Spreading the Dhamma: Writing, Orality, and Textual Transmission in Buddhist Northern Thailandby Daniel M. Veidlinger
Veidlinger examines how the written word was assimilated into existing Buddhist and monastic practice in the region, considering the use of manuscripts for textual study and recitation as well as the place of writing in the cultic and ritual life of the faithful. He shows how manuscripts fit into the economy, describes how they were made and stored, and highlights the understudied issue of the “cult of the book” in Therava¯da Buddhism. Looking at the wider Theravãda world, Veidlinger argues that manuscripts in Burma and Sri Lanka played a more central role in the preservation and dissemination of Buddhist texts.By offering a detailed examination of the motivations driving those who sponsored manuscript production, this study draws attention to the vital role played by forest-dwelling monastic orders introduced from Sri Lanka in the development of Lan Na’s written Pali heritage. It also considers the rivalry between those monks who wished to preserve the older oral tradition and monks, rulers, and laypeople who supported the expansion of the new medium of writing.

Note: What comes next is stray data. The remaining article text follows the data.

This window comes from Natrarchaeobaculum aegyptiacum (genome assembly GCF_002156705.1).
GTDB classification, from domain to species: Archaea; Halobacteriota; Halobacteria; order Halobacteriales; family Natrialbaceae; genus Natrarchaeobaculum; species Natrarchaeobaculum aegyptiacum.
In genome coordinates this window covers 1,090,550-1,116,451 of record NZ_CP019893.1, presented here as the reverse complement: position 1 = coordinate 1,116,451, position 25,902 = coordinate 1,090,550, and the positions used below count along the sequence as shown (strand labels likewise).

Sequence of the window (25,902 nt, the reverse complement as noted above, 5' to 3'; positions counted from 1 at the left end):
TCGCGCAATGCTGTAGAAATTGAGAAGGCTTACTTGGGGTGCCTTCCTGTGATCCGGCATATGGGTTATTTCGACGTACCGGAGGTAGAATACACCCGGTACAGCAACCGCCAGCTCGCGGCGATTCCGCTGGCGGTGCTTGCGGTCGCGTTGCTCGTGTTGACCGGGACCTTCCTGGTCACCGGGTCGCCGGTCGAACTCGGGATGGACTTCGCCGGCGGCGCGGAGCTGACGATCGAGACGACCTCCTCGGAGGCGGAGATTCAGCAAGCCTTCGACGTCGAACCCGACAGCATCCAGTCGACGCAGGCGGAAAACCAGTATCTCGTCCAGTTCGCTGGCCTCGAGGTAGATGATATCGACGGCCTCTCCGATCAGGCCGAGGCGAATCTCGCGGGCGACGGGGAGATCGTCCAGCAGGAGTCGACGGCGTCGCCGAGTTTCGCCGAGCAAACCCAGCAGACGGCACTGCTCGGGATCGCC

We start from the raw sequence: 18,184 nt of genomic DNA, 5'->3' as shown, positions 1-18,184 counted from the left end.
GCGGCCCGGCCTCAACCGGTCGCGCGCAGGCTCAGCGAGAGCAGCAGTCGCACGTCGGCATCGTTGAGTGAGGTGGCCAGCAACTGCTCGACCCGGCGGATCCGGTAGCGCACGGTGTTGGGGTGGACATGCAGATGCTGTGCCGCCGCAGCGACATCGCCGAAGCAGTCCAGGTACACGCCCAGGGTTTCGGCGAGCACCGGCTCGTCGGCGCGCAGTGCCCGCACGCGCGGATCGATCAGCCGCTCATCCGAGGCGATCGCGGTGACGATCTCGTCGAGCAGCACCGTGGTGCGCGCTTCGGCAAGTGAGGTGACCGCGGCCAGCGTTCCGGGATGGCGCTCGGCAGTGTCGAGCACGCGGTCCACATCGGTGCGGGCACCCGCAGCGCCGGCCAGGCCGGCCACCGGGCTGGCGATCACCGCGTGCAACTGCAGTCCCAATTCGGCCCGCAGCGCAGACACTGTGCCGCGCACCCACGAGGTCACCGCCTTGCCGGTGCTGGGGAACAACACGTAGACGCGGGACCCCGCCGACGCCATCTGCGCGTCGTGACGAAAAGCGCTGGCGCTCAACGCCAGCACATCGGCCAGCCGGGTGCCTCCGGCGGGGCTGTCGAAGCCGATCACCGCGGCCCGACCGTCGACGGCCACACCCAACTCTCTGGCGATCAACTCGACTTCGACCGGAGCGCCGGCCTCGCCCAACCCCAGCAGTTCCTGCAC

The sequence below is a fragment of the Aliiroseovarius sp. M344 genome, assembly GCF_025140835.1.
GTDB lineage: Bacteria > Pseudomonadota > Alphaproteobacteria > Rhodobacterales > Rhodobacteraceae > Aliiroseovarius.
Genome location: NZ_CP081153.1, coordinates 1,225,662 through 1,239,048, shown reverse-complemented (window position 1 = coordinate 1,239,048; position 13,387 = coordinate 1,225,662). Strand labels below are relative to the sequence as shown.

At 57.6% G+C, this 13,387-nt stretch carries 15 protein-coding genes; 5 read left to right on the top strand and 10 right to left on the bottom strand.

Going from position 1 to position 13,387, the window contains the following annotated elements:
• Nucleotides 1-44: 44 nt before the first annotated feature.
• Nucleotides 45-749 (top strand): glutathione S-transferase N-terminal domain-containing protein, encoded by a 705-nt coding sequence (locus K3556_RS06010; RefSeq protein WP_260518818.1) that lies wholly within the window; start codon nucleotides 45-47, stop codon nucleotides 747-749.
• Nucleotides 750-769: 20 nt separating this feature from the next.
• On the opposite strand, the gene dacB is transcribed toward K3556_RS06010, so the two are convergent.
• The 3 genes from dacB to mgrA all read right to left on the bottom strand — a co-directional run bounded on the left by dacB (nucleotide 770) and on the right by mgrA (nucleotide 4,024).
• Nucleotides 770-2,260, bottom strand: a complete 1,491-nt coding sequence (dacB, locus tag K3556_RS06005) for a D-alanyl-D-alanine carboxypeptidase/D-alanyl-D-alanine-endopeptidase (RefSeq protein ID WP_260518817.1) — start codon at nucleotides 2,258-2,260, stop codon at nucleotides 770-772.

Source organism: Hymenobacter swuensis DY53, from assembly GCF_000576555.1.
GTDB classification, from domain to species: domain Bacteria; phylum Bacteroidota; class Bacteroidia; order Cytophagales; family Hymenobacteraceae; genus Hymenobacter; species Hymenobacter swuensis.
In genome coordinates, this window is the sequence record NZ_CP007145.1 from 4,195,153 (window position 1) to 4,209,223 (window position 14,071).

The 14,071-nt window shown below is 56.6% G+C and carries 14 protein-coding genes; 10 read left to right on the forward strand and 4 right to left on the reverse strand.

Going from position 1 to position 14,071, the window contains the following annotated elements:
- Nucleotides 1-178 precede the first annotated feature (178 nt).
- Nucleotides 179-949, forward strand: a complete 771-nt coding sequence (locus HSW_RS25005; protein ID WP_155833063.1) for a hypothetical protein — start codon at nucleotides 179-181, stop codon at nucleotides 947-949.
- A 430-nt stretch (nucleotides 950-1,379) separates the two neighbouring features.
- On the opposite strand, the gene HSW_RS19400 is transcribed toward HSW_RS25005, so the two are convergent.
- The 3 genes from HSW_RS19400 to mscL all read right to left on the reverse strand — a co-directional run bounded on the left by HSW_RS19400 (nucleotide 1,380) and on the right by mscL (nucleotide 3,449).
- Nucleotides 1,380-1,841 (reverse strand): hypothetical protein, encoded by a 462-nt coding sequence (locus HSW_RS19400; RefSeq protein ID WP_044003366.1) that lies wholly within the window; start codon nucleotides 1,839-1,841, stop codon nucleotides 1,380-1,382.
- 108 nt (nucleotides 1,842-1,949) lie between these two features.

Throughout the book, Veidlinger emphasizes the influence of changing modes of communication on social and intellectual life. The medium, he argues, is deeply involved in the assimilation of the content, and therefore the vessels by which texts have been transmitted in the Buddhist world should not be ignored. Spreading the Dhamma constitutes an important addition to the fields of Southeast Asian studies, Buddhist studies, and the history of communications and sets up a model of textual transmission that has implications for the study of Buddhism and religion in traditional societies in general.
holds a Ph.D. from the University of Chicago and is now an assistant professor in the Department of Religious Studies at California State University, Chico.